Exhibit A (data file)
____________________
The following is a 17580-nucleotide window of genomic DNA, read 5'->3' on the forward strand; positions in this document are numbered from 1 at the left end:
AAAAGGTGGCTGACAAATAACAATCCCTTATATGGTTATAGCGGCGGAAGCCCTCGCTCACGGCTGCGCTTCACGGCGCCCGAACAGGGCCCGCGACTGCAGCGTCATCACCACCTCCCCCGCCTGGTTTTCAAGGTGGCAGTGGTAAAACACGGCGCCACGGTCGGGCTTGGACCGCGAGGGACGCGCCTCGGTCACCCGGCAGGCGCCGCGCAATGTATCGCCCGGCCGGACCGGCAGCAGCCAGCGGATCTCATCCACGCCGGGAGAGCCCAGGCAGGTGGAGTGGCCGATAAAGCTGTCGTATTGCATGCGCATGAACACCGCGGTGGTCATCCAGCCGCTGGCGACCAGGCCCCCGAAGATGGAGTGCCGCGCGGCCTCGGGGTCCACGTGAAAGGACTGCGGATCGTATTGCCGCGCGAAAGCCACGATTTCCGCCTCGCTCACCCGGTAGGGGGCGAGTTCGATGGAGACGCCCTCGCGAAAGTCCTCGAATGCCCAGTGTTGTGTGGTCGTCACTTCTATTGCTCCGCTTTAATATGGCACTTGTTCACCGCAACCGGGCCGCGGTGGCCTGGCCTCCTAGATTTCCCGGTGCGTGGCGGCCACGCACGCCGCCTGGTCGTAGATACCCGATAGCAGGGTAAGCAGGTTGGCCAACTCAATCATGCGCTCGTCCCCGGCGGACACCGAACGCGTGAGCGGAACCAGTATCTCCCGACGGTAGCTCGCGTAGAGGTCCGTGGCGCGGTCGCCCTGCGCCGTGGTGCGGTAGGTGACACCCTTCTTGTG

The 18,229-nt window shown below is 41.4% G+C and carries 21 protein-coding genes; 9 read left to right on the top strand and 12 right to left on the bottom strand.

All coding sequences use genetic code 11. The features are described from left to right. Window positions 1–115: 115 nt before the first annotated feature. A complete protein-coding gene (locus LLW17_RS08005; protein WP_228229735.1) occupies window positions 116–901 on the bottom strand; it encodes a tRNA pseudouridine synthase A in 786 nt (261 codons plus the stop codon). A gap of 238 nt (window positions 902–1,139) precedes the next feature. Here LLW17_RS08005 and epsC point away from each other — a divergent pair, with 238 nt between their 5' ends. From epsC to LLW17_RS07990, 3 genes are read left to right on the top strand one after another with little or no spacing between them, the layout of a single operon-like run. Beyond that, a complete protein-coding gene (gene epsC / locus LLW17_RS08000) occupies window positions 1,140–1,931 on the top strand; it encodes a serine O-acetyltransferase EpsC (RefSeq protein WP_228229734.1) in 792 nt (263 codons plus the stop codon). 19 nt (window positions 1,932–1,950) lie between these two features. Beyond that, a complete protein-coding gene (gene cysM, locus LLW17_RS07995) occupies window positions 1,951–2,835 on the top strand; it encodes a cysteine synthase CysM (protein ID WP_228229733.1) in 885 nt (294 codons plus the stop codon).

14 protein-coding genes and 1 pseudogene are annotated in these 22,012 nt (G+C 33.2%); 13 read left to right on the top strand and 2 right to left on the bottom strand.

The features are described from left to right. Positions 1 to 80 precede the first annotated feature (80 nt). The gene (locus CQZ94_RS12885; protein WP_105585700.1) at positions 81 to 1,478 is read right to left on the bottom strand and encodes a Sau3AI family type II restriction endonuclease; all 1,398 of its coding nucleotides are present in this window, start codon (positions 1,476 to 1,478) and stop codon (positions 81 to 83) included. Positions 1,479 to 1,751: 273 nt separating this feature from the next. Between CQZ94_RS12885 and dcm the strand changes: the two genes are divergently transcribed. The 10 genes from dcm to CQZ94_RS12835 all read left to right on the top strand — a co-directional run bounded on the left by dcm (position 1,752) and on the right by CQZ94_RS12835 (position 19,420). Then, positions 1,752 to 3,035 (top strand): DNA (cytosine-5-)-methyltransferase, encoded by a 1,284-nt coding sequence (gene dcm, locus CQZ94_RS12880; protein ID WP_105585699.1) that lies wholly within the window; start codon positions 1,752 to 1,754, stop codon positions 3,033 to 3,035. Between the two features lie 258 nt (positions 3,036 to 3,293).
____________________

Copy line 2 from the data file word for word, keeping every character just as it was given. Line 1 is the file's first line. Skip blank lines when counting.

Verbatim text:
AAAAGGTGGCTGACAAATAACAATCCCTTATATGGTTATAGCGGCGGAAGCCCTCGCTCACGGCTGCGCTTCACGGCGCCCGAACAGGGCCCGCGACTGCAGCGTCATCACCACCTCCCCCGCCTGGTTTTCAAGGTGGCAGTGGTAAAACACGGCGCCACGGTCGGGCTTGGACCGCGAGGGACGCGCCTCGGTCACCCGGCAGGCGCCGCGCAATGTATCGCCCGGCCGGACCGGCAGCAGCCAGCGGATCTCATCCACGCCGGGAGAGCCCAGGCAGGTGGAGTGGCCGATAAAGCTGTCGTATTGCATGCGCATGAACACCGCGGTGGTCATCCAGCCGCTGGCGACCAGGCCCCCGAAGATGGAGTGCCGCGCGGCCTCGGGGTCCACGTGAAAGGACTGCGGATCGTATTGCCGCGCGAAAGCCACGATTTCCGCCTCGCTCACCCGGTAGGGGGCGAGTTCGATGGAGACGCCCTCGCGAAAGTCCTCGAATGCCCAGTGTTGTGTGGTCGTCACTTCTATTGCTCCGCTTTAATATGGCACTTGTTCACCGCAACCGGGCCGCGGTGGCCTGGCCTCCTAGATTTCCCGGTGCGTGGCGGCCACGCACGCCGCCTGGTCGTAGATACCCGATAGCAGGGTAAGCAGGTTGGCCAACTCAATCATGCGCTCGTCCCCGGCGGACACCGAACGCGTGAGCGGAACCAGTATCTCCCGACGGTAGCTCGCGTAGAGGTCCGTGGCGCGGTCGCCCTGCGCCGTGGTGCGGTAGGTGACACCCTTCTTGTG